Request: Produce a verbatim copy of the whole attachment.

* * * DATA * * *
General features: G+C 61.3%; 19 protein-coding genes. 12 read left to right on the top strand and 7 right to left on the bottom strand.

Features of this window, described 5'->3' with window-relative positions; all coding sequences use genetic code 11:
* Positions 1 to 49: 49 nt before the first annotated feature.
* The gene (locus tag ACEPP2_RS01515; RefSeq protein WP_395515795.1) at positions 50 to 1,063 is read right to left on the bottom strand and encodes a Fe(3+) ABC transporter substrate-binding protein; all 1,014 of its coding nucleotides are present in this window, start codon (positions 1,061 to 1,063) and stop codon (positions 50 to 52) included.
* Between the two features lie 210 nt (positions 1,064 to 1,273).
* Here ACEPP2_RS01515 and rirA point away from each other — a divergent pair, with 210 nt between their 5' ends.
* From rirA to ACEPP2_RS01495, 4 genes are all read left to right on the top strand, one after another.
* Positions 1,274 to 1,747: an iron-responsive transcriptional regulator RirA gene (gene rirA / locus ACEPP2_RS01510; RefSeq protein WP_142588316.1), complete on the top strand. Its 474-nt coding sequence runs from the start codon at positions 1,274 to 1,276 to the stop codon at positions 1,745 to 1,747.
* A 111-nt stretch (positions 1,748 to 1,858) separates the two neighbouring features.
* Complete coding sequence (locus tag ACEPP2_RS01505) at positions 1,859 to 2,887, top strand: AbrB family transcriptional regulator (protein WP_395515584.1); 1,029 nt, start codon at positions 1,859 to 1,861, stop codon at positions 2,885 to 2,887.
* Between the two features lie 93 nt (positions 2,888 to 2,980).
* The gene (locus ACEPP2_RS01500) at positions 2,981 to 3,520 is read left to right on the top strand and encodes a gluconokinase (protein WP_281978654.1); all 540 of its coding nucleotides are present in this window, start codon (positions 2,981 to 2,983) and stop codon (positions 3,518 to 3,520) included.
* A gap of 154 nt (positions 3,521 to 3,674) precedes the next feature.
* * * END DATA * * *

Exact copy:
General features: G+C 61.3%; 19 protein-coding genes. 12 read left to right on the top strand and 7 right to left on the bottom strand.

Features of this window, described 5'->3' with window-relative positions; all coding sequences use genetic code 11:
* Positions 1 to 49: 49 nt before the first annotated feature.
* The gene (locus tag ACEPP2_RS01515; RefSeq protein WP_395515795.1) at positions 50 to 1,063 is read right to left on the bottom strand and encodes a Fe(3+) ABC transporter substrate-binding protein; all 1,014 of its coding nucleotides are present in this window, start codon (positions 1,061 to 1,063) and stop codon (positions 50 to 52) included.
* Between the two features lie 210 nt (positions 1,064 to 1,273).
* Here ACEPP2_RS01515 and rirA point away from each other — a divergent pair, with 210 nt between their 5' ends.
* From rirA to ACEPP2_RS01495, 4 genes are all read left to right on the top strand, one after another.
* Positions 1,274 to 1,747: an iron-responsive transcriptional regulator RirA gene (gene rirA / locus ACEPP2_RS01510; RefSeq protein WP_142588316.1), complete on the top strand. Its 474-nt coding sequence runs from the start codon at positions 1,274 to 1,276 to the stop codon at positions 1,745 to 1,747.
* A 111-nt stretch (positions 1,748 to 1,858) separates the two neighbouring features.
* Complete coding sequence (locus tag ACEPP2_RS01505) at positions 1,859 to 2,887, top strand: AbrB family transcriptional regulator (protein WP_395515584.1); 1,029 nt, start codon at positions 1,859 to 1,861, stop codon at positions 2,885 to 2,887.
* Between the two features lie 93 nt (positions 2,888 to 2,980).
* The gene (locus ACEPP2_RS01500) at positions 2,981 to 3,520 is read left to right on the top strand and encodes a gluconokinase (protein WP_281978654.1); all 540 of its coding nucleotides are present in this window, start codon (positions 2,981 to 2,983) and stop codon (positions 3,518 to 3,520) included.
* A gap of 154 nt (positions 3,521 to 3,674) precedes the next feature.